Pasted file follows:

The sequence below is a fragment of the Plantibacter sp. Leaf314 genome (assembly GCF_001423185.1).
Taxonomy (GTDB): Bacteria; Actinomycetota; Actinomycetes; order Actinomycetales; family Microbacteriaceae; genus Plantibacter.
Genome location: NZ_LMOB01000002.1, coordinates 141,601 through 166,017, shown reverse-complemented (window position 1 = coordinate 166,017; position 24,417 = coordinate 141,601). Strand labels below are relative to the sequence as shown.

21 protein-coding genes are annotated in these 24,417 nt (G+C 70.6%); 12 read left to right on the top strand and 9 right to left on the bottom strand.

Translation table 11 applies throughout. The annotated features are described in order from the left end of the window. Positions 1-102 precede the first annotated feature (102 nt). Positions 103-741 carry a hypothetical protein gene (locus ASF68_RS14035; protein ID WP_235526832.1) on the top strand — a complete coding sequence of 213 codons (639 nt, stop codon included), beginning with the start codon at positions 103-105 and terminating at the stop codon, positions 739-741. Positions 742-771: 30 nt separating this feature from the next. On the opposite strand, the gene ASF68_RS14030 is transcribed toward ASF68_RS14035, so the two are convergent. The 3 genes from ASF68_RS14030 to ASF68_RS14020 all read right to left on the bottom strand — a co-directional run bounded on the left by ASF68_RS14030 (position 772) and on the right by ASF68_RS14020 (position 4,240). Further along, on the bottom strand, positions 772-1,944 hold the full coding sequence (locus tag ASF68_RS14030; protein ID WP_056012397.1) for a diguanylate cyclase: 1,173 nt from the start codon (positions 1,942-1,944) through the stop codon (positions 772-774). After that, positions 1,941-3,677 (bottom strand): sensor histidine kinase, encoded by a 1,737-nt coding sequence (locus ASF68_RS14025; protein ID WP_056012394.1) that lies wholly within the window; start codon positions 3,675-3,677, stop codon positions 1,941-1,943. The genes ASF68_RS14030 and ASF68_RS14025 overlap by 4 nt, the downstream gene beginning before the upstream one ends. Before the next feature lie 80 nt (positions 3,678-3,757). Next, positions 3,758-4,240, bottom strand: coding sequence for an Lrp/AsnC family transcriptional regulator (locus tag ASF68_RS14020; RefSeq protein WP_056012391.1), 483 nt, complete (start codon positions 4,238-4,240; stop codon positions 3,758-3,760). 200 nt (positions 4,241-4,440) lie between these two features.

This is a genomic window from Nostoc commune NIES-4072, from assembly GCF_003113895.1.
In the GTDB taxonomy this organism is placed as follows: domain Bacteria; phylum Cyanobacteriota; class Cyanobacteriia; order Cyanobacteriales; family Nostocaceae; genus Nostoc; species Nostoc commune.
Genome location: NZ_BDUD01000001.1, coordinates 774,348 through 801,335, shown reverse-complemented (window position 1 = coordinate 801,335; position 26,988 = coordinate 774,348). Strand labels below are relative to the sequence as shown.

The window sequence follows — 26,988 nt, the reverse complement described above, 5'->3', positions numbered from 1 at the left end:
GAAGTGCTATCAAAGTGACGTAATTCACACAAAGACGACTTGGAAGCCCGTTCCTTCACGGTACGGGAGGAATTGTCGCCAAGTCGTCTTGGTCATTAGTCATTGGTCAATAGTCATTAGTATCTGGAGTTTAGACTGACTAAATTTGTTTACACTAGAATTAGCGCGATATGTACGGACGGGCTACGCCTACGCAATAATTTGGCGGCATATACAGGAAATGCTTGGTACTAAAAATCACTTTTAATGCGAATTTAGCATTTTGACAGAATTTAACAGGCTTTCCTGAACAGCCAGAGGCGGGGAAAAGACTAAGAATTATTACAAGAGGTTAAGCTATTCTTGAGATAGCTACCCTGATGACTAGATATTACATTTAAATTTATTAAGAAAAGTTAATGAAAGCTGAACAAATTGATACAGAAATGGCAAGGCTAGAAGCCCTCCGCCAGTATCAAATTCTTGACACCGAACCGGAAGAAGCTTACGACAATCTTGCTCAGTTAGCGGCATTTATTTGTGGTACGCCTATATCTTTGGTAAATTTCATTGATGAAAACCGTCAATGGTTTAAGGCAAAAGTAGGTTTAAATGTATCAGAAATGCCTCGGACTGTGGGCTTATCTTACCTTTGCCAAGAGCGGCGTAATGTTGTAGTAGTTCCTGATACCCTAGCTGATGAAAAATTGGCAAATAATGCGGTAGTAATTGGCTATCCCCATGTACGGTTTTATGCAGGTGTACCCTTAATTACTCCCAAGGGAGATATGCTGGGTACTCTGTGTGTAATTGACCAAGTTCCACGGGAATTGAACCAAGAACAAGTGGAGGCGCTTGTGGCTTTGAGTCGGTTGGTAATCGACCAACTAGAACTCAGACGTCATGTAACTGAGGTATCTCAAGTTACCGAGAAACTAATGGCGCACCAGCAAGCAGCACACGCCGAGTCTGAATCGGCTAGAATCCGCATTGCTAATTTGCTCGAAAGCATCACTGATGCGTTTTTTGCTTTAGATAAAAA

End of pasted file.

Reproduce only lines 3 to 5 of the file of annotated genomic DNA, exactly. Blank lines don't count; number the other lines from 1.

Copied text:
Genome location: NZ_LMOB01000002.1, coordinates 141,601 through 166,017, shown reverse-complemented (window position 1 = coordinate 166,017; position 24,417 = coordinate 141,601). Strand labels below are relative to the sequence as shown.

21 protein-coding genes are annotated in these 24,417 nt (G+C 70.6%); 12 read left to right on the top strand and 9 right to left on the bottom strand.

Translation table 11 applies throughout. The annotated features are described in order from the left end of the window. Positions 1-102 precede the first annotated feature (102 nt). Positions 103-741 carry a hypothetical protein gene (locus ASF68_RS14035; protein ID WP_235526832.1) on the top strand — a complete coding sequence of 213 codons (639 nt, stop codon included), beginning with the start codon at positions 103-105 and terminating at the stop codon, positions 739-741. Positions 742-771: 30 nt separating this feature from the next. On the opposite strand, the gene ASF68_RS14030 is transcribed toward ASF68_RS14035, so the two are convergent. The 3 genes from ASF68_RS14030 to ASF68_RS14020 all read right to left on the bottom strand — a co-directional run bounded on the left by ASF68_RS14030 (position 772) and on the right by ASF68_RS14020 (position 4,240). Further along, on the bottom strand, positions 772-1,944 hold the full coding sequence (locus tag ASF68_RS14030; protein ID WP_056012397.1) for a diguanylate cyclase: 1,173 nt from the start codon (positions 1,942-1,944) through the stop codon (positions 772-774). After that, positions 1,941-3,677 (bottom strand): sensor histidine kinase, encoded by a 1,737-nt coding sequence (locus ASF68_RS14025; protein ID WP_056012394.1) that lies wholly within the window; start codon positions 3,675-3,677, stop codon positions 1,941-1,943. The genes ASF68_RS14030 and ASF68_RS14025 overlap by 4 nt, the downstream gene beginning before the upstream one ends. Before the next feature lie 80 nt (positions 3,678-3,757). Next, positions 3,758-4,240, bottom strand: coding sequence for an Lrp/AsnC family transcriptional regulator (locus tag ASF68_RS14020; RefSeq protein WP_056012391.1), 483 nt, complete (start codon positions 4,238-4,240; stop codon positions 3,758-3,760). 200 nt (positions 4,241-4,440) lie between these two features.